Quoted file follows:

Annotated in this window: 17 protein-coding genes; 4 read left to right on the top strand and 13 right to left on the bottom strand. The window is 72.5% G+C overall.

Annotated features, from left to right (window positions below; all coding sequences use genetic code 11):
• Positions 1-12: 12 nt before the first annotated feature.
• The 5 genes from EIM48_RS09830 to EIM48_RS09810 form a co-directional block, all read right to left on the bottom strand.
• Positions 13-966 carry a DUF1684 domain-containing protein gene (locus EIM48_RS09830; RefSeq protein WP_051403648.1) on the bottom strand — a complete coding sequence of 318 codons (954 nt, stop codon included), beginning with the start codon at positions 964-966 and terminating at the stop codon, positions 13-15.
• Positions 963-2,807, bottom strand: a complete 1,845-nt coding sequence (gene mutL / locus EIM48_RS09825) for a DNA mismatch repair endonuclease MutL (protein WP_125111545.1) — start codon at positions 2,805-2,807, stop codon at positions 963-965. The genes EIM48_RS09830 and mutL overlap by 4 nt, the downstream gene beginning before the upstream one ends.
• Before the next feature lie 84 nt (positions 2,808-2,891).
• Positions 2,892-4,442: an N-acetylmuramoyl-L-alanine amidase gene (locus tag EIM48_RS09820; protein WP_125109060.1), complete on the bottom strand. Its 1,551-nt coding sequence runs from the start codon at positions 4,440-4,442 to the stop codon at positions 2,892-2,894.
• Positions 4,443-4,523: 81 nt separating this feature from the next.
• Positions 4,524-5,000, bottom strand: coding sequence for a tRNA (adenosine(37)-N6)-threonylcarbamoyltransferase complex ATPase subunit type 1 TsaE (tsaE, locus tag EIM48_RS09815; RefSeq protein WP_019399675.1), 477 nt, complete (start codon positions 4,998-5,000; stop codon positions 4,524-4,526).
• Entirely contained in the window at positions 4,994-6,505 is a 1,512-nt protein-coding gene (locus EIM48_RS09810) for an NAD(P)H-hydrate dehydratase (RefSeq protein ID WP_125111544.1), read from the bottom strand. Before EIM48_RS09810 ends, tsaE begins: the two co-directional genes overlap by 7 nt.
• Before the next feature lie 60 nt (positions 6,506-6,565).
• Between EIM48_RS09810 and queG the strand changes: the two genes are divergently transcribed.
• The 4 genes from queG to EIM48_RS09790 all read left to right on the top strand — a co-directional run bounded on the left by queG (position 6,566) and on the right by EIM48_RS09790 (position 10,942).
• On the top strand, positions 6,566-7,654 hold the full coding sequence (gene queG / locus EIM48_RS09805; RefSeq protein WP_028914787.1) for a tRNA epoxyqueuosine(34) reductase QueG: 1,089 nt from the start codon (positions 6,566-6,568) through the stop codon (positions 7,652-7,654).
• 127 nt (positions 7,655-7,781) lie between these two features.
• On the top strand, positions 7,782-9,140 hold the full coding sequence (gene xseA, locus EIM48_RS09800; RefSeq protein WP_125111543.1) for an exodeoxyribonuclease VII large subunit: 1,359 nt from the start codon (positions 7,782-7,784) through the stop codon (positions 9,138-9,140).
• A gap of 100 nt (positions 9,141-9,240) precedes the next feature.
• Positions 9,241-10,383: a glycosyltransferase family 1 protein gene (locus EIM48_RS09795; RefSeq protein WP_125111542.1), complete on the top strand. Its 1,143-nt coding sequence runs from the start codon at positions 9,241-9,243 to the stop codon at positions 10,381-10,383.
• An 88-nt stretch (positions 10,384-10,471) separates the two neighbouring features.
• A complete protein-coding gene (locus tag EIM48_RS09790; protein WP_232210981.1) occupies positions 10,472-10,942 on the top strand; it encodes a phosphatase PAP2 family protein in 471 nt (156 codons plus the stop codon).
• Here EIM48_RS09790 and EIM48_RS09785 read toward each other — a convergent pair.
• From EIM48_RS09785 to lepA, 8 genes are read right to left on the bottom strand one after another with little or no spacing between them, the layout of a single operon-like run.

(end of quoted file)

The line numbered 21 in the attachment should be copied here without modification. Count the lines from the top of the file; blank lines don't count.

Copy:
• A complete protein-coding gene (locus tag EIM48_RS09790; protein WP_232210981.1) occupies positions 10,472-10,942 on the top strand; it encodes a phosphatase PAP2 family protein in 471 nt (156 codons plus the stop codon).